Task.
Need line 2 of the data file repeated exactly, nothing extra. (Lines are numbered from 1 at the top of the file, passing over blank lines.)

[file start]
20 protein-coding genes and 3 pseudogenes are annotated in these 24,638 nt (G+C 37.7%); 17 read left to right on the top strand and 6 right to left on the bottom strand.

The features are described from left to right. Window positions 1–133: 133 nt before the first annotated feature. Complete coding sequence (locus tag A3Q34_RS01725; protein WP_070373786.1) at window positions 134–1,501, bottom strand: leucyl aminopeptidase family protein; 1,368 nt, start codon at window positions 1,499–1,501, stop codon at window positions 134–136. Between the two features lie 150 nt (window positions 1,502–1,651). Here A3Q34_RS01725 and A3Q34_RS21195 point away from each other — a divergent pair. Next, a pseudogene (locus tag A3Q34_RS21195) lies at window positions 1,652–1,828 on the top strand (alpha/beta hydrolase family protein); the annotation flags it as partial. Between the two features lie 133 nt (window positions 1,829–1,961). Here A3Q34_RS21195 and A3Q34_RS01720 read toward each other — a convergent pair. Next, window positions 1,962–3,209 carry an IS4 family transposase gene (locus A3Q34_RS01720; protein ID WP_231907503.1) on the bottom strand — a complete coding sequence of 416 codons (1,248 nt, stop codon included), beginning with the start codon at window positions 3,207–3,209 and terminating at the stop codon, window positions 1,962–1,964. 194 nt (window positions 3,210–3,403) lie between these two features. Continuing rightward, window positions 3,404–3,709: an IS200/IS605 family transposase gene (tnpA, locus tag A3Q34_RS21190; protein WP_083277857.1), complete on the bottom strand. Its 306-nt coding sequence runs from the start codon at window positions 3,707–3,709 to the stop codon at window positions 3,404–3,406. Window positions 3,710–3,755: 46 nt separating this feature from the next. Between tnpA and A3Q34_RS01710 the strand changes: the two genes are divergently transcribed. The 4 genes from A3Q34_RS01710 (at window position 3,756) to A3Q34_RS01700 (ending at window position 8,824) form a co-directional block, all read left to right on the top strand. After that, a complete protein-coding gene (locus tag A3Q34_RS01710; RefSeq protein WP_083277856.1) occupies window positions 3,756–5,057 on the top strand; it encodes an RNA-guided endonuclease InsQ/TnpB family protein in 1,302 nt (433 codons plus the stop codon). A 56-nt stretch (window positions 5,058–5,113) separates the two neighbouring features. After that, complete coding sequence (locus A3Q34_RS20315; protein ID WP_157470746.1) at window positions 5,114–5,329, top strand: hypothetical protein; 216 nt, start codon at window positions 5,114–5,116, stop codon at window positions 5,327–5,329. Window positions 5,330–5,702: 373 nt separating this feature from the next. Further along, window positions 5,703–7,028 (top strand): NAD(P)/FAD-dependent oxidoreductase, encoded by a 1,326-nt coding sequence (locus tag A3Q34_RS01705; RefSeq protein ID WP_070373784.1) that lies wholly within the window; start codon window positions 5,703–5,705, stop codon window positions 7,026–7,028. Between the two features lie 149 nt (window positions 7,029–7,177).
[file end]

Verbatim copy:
The features are described from left to right. Window positions 1–133: 133 nt before the first annotated feature. Complete coding sequence (locus tag A3Q34_RS01725; protein WP_070373786.1) at window positions 134–1,501, bottom strand: leucyl aminopeptidase family protein; 1,368 nt, start codon at window positions 1,499–1,501, stop codon at window positions 134–136. Between the two features lie 150 nt (window positions 1,502–1,651). Here A3Q34_RS01725 and A3Q34_RS21195 point away from each other — a divergent pair. Next, a pseudogene (locus tag A3Q34_RS21195) lies at window positions 1,652–1,828 on the top strand (alpha/beta hydrolase family protein); the annotation flags it as partial. Between the two features lie 133 nt (window positions 1,829–1,961). Here A3Q34_RS21195 and A3Q34_RS01720 read toward each other — a convergent pair. Next, window positions 1,962–3,209 carry an IS4 family transposase gene (locus A3Q34_RS01720; protein ID WP_231907503.1) on the bottom strand — a complete coding sequence of 416 codons (1,248 nt, stop codon included), beginning with the start codon at window positions 3,207–3,209 and terminating at the stop codon, window positions 1,962–1,964. 194 nt (window positions 3,210–3,403) lie between these two features. Continuing rightward, window positions 3,404–3,709: an IS200/IS605 family transposase gene (tnpA, locus tag A3Q34_RS21190; protein WP_083277857.1), complete on the bottom strand. Its 306-nt coding sequence runs from the start codon at window positions 3,707–3,709 to the stop codon at window positions 3,404–3,406. Window positions 3,710–3,755: 46 nt separating this feature from the next. Between tnpA and A3Q34_RS01710 the strand changes: the two genes are divergently transcribed. The 4 genes from A3Q34_RS01710 (at window position 3,756) to A3Q34_RS01700 (ending at window position 8,824) form a co-directional block, all read left to right on the top strand. After that, a complete protein-coding gene (locus tag A3Q34_RS01710; RefSeq protein WP_083277856.1) occupies window positions 3,756–5,057 on the top strand; it encodes an RNA-guided endonuclease InsQ/TnpB family protein in 1,302 nt (433 codons plus the stop codon). A 56-nt stretch (window positions 5,058–5,113) separates the two neighbouring features. After that, complete coding sequence (locus A3Q34_RS20315; protein ID WP_157470746.1) at window positions 5,114–5,329, top strand: hypothetical protein; 216 nt, start codon at window positions 5,114–5,116, stop codon at window positions 5,327–5,329. Window positions 5,330–5,702: 373 nt separating this feature from the next. Further along, window positions 5,703–7,028 (top strand): NAD(P)/FAD-dependent oxidoreductase, encoded by a 1,326-nt coding sequence (locus tag A3Q34_RS01705; RefSeq protein ID WP_070373784.1) that lies wholly within the window; start codon window positions 5,703–5,705, stop codon window positions 7,026–7,028. Between the two features lie 149 nt (window positions 7,029–7,177).